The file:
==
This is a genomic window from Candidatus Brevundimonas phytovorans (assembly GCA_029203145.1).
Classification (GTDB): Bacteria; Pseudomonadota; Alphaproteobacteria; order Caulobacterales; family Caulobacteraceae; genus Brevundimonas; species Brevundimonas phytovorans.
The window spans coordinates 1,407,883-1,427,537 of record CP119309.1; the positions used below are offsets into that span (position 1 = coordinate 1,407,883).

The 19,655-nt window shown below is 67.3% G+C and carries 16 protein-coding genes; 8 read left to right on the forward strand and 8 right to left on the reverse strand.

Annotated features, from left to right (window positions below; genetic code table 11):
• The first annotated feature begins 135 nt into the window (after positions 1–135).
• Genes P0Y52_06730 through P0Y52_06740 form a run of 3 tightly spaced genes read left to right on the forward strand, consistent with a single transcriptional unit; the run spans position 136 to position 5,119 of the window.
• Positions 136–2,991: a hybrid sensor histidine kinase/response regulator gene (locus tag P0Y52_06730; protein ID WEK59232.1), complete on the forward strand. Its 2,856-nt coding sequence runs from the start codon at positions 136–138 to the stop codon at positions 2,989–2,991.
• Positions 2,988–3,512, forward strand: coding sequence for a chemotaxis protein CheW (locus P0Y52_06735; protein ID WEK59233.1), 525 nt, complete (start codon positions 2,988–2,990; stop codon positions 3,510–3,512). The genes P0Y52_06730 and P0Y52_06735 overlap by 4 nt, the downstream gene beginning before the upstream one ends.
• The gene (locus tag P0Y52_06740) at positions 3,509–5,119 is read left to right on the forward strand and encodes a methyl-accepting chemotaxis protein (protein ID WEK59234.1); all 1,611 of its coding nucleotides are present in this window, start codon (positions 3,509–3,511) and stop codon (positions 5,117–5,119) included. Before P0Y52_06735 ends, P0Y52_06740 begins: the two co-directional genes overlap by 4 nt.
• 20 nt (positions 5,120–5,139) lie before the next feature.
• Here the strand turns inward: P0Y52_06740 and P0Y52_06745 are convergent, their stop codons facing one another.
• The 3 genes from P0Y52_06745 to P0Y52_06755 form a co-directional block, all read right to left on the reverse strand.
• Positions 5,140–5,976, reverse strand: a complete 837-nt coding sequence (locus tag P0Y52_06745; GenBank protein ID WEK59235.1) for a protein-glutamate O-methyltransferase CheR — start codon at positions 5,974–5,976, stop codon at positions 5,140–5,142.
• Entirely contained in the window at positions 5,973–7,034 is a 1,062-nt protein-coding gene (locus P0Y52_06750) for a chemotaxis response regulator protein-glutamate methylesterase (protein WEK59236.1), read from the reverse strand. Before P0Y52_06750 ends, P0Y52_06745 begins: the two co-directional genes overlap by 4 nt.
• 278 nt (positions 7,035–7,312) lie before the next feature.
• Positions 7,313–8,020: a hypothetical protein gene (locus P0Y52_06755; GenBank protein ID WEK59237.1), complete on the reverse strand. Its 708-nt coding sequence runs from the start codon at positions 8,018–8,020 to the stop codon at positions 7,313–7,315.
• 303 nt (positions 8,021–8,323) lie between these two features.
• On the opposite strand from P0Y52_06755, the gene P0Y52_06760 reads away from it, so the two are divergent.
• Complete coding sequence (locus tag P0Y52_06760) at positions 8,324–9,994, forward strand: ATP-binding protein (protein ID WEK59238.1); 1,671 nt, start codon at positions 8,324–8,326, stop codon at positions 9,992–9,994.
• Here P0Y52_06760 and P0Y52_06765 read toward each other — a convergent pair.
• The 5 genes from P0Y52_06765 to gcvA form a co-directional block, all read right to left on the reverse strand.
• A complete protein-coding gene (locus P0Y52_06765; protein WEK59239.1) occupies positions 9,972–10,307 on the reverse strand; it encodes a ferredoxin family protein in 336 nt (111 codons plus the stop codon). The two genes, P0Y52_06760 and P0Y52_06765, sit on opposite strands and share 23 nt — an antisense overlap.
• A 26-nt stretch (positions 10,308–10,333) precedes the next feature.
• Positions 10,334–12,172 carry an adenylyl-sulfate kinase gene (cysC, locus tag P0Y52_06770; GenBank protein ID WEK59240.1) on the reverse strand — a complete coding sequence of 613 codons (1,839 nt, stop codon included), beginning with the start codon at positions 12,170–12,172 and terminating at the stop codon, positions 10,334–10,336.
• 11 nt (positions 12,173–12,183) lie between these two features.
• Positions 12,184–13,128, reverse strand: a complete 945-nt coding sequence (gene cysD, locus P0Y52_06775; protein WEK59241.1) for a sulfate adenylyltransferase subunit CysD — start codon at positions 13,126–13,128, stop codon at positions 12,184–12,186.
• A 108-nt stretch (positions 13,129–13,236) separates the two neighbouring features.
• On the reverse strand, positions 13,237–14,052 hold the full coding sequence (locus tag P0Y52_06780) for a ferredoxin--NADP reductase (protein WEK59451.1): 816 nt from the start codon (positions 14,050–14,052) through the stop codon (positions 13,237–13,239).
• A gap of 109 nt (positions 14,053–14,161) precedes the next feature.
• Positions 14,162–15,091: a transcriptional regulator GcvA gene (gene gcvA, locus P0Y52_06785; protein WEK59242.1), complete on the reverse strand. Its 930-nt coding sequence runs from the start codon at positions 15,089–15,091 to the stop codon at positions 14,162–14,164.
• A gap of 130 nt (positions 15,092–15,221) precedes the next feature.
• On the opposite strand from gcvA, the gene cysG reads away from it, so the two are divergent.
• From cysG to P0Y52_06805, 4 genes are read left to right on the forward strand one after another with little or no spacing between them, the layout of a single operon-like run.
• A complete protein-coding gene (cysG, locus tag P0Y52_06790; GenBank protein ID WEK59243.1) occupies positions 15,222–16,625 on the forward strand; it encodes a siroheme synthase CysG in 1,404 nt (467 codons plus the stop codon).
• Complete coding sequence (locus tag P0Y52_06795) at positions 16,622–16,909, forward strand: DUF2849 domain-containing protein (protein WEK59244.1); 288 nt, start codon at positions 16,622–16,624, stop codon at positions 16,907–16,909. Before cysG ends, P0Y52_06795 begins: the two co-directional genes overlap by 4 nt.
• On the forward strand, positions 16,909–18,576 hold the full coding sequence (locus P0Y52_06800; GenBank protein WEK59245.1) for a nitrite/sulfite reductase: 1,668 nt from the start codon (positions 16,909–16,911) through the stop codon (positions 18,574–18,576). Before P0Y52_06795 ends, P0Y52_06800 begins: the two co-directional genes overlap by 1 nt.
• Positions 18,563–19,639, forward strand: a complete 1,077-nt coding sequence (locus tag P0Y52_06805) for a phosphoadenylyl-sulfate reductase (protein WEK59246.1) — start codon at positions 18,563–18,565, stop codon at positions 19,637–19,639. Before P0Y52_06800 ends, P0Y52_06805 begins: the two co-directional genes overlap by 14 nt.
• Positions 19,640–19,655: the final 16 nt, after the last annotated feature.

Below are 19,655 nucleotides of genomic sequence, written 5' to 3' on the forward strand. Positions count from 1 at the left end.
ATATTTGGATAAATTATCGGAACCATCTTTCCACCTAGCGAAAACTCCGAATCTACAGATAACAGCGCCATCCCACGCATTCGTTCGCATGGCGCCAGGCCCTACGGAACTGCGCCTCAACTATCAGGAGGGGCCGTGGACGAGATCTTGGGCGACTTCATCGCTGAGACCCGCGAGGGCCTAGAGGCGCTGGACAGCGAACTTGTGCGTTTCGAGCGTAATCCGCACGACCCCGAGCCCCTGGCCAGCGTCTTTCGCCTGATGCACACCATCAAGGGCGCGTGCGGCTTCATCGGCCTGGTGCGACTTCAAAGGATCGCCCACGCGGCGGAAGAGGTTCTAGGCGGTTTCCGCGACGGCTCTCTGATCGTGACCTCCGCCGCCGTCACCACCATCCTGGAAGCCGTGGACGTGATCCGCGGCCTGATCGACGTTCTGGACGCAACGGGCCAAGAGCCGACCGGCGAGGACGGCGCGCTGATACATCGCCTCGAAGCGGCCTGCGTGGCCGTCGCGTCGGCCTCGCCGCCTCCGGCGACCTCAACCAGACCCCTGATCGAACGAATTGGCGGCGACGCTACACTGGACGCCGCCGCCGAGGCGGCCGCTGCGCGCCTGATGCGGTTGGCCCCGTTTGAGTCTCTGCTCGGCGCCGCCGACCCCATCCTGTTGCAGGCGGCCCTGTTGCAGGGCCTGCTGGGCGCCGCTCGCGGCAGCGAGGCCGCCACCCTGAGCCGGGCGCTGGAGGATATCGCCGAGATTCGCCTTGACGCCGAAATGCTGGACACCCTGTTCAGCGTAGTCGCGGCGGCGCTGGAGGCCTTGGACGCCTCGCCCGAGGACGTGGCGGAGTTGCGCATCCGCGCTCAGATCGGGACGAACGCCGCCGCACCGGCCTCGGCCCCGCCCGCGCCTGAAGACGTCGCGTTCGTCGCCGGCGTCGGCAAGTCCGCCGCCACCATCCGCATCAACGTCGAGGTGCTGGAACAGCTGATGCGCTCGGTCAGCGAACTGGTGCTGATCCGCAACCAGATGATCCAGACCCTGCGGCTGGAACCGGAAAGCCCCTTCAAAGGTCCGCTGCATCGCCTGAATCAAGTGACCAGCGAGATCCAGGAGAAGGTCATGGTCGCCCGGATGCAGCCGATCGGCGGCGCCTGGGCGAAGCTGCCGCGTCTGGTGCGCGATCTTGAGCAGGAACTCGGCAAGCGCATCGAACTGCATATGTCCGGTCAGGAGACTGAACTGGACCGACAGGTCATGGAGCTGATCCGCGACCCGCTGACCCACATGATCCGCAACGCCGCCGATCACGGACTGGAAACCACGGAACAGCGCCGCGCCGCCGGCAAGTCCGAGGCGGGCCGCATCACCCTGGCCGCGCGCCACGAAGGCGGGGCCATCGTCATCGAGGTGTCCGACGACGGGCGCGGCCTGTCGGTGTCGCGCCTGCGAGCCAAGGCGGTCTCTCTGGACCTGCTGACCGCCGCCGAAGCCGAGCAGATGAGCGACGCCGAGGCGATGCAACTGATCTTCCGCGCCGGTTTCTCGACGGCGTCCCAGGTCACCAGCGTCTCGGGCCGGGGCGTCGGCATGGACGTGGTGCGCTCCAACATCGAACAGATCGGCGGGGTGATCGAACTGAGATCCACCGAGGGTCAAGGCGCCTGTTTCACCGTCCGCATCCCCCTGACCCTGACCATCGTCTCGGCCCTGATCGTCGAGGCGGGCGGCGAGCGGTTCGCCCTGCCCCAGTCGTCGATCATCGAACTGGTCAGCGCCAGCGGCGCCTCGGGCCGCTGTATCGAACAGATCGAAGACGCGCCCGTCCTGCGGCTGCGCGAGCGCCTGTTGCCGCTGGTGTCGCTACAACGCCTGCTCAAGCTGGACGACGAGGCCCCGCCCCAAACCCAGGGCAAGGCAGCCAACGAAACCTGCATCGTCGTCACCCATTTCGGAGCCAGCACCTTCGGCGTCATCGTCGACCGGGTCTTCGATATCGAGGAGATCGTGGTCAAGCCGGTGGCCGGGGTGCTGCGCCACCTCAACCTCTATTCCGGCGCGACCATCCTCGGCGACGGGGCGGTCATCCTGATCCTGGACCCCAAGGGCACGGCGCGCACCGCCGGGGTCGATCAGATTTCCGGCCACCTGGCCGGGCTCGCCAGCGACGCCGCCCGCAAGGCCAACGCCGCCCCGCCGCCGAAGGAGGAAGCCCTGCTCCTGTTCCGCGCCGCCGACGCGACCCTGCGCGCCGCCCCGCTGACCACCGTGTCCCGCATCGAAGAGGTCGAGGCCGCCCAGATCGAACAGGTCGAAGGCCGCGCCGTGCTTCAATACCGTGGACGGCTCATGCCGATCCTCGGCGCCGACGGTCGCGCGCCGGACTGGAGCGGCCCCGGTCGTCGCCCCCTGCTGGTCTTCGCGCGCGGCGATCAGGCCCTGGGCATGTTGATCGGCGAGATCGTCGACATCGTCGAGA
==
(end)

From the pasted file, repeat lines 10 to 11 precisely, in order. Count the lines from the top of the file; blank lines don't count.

• The gene (locus tag P0Y52_06740) at positions 3,509–5,119 is read left to right on the forward strand and encodes a methyl-accepting chemotaxis protein (protein ID WEK59234.1); all 1,611 of its coding nucleotides are present in this window, start codon (positions 3,509–3,511) and stop codon (positions 5,117–5,119) included. Before P0Y52_06735 ends, P0Y52_06740 begins: the two co-directional genes overlap by 4 nt.
• 20 nt (positions 5,120–5,139) lie before the next feature.